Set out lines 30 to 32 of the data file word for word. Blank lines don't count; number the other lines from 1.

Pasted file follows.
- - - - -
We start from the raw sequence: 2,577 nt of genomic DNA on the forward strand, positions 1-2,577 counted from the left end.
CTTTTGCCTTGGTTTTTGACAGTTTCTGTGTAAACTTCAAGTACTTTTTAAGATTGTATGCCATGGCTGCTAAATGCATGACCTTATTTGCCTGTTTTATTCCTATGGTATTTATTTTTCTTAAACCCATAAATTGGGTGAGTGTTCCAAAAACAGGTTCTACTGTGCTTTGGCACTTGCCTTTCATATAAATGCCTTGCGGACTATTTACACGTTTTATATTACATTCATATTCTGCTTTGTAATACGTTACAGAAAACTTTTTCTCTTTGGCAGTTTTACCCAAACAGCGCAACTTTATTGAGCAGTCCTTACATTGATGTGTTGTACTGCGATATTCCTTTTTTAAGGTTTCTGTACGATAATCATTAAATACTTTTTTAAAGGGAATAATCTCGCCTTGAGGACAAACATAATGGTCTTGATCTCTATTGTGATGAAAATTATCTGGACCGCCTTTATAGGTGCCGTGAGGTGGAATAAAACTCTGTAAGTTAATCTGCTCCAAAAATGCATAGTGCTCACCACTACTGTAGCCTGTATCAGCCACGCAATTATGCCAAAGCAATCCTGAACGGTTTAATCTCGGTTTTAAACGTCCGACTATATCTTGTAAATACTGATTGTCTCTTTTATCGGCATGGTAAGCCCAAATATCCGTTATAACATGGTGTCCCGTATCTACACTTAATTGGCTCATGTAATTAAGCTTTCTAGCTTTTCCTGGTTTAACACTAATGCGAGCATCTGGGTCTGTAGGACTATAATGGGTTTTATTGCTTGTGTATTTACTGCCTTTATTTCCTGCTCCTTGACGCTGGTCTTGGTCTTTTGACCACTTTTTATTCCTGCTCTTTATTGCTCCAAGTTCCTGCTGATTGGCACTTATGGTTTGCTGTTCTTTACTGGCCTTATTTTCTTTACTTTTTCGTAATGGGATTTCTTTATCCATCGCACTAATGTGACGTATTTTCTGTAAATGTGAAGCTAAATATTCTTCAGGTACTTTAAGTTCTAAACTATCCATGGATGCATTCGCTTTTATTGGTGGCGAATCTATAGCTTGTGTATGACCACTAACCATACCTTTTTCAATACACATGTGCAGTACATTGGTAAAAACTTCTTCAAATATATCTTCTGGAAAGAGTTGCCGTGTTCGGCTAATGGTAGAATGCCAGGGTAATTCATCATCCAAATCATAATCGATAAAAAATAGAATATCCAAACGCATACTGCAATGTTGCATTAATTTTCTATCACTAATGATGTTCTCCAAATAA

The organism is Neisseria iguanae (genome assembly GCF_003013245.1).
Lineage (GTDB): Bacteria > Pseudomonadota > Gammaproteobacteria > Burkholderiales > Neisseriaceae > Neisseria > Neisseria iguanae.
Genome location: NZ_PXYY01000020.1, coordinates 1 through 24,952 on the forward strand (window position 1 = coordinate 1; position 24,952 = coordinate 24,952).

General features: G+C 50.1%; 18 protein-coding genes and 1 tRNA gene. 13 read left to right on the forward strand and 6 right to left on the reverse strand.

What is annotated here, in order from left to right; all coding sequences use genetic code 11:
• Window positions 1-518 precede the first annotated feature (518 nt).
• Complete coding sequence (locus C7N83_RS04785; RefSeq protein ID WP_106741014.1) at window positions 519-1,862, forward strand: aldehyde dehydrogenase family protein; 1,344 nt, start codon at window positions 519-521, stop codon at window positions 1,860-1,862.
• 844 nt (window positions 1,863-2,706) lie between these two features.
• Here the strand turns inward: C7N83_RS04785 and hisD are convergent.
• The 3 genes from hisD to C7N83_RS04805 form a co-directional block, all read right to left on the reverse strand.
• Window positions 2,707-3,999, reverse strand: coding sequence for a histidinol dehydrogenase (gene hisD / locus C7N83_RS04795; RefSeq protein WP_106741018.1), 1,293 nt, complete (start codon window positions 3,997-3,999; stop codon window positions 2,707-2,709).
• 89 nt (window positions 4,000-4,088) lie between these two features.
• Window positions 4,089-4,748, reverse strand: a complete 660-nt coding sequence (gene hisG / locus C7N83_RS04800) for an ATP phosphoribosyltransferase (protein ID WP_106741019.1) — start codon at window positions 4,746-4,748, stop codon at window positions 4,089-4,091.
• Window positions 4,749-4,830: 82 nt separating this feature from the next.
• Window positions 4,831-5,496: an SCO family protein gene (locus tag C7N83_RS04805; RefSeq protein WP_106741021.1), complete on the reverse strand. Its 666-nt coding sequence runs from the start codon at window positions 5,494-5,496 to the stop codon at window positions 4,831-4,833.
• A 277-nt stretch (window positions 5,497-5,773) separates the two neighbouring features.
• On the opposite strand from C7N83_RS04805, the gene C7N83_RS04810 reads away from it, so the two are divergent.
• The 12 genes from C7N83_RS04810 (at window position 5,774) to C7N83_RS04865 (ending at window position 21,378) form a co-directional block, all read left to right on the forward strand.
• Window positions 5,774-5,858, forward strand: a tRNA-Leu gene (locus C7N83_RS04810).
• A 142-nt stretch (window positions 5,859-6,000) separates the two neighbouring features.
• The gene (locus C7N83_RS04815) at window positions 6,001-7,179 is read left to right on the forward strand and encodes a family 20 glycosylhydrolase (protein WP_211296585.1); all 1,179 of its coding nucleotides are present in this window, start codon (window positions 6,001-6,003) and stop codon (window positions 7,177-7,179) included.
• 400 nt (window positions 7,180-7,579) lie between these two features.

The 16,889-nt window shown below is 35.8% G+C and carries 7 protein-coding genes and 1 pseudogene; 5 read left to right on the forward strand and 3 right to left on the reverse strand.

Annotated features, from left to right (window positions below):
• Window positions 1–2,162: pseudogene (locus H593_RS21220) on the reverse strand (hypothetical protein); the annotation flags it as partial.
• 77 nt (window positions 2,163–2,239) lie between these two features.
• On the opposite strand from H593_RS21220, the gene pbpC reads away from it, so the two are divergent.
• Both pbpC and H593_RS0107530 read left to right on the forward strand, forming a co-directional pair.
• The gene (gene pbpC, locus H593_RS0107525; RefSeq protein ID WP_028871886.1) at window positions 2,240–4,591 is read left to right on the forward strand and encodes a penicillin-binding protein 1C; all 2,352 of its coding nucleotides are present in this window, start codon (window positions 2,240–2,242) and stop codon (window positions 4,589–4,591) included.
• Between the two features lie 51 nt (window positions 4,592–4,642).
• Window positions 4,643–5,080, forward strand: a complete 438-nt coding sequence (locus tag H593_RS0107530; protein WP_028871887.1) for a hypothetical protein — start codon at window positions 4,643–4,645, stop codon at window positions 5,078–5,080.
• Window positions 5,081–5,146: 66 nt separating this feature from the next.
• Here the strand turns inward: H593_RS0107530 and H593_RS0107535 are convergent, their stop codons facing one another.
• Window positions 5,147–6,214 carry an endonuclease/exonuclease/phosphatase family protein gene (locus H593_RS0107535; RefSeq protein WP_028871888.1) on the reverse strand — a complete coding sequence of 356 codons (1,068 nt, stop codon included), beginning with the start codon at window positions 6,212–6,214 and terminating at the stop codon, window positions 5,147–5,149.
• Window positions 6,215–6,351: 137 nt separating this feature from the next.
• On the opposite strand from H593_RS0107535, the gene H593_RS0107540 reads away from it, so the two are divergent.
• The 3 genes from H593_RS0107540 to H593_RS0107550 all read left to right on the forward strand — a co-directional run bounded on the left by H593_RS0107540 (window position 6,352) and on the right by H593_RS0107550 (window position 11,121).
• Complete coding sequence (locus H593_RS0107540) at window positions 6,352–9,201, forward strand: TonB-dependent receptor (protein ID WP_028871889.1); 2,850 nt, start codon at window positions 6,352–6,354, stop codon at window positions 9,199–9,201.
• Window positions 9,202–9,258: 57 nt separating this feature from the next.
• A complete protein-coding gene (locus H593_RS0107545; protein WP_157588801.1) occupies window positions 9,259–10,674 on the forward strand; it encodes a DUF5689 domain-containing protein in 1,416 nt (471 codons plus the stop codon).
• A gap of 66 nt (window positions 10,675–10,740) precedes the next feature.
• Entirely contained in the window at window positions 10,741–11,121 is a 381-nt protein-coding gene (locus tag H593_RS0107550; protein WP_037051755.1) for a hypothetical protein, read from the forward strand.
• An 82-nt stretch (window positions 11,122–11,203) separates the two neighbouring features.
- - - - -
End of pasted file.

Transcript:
• Both pbpC and H593_RS0107530 read left to right on the forward strand, forming a co-directional pair.
• The gene (gene pbpC, locus H593_RS0107525; RefSeq protein ID WP_028871886.1) at window positions 2,240–4,591 is read left to right on the forward strand and encodes a penicillin-binding protein 1C; all 2,352 of its coding nucleotides are present in this window, start codon (window positions 2,240–2,242) and stop codon (window positions 4,589–4,591) included.
• Between the two features lie 51 nt (window positions 4,592–4,642).